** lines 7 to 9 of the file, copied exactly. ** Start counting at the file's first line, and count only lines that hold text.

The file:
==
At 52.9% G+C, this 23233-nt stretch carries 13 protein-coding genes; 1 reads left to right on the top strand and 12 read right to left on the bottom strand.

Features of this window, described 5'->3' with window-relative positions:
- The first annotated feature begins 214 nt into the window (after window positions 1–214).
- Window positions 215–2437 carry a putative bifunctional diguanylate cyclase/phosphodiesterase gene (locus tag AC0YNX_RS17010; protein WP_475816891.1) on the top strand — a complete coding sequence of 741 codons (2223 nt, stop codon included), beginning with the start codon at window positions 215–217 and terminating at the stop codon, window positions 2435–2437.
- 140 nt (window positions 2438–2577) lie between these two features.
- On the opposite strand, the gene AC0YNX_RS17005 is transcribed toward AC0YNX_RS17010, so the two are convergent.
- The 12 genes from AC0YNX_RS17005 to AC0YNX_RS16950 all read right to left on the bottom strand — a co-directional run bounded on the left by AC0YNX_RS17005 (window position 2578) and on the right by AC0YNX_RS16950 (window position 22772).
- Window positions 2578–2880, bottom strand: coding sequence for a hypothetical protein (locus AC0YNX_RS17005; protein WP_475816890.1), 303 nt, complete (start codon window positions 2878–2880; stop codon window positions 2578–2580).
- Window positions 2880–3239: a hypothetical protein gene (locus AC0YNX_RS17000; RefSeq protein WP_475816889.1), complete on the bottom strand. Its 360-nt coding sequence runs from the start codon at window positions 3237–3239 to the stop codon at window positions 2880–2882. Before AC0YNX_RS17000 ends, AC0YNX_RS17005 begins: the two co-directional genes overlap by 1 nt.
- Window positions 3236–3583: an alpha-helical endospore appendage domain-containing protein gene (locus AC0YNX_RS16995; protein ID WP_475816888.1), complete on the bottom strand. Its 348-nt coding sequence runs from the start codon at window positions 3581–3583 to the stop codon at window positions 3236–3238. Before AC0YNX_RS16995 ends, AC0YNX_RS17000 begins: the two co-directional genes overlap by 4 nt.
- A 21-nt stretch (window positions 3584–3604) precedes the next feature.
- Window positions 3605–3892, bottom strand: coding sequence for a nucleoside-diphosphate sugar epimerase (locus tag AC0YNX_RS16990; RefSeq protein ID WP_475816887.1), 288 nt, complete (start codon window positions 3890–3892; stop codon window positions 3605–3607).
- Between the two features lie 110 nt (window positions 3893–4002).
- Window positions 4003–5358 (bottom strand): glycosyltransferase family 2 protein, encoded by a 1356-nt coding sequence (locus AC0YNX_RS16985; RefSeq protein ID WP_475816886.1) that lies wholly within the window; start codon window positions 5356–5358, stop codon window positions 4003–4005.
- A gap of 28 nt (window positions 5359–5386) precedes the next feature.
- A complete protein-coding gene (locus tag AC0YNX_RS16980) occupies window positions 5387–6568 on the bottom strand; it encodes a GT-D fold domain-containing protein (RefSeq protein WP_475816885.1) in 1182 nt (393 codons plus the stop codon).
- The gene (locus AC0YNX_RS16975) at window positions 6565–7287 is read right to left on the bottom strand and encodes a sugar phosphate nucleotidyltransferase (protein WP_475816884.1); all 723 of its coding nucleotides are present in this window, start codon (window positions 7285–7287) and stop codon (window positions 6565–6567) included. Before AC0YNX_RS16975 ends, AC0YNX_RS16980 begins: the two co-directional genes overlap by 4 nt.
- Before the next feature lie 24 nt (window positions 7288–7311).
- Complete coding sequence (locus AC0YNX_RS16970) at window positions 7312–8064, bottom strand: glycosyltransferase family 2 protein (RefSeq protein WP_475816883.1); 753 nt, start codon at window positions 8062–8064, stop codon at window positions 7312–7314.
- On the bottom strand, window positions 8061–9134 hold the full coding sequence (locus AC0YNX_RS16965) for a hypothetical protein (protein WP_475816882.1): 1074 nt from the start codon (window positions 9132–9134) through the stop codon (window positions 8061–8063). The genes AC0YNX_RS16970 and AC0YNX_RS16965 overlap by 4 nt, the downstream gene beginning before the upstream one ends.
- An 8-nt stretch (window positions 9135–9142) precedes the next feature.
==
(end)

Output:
- The 12 genes from AC0YNX_RS17005 to AC0YNX_RS16950 all read right to left on the bottom strand — a co-directional run bounded on the left by AC0YNX_RS17005 (window position 2578) and on the right by AC0YNX_RS16950 (window position 22772).
- Window positions 2578–2880, bottom strand: coding sequence for a hypothetical protein (locus AC0YNX_RS17005; protein WP_475816890.1), 303 nt, complete (start codon window positions 2878–2880; stop codon window positions 2578–2580).
- Window positions 2880–3239: a hypothetical protein gene (locus AC0YNX_RS17000; RefSeq protein WP_475816889.1), complete on the bottom strand. Its 360-nt coding sequence runs from the start codon at window positions 3237–3239 to the stop codon at window positions 2880–2882. Before AC0YNX_RS17000 ends, AC0YNX_RS17005 begins: the two co-directional genes overlap by 1 nt.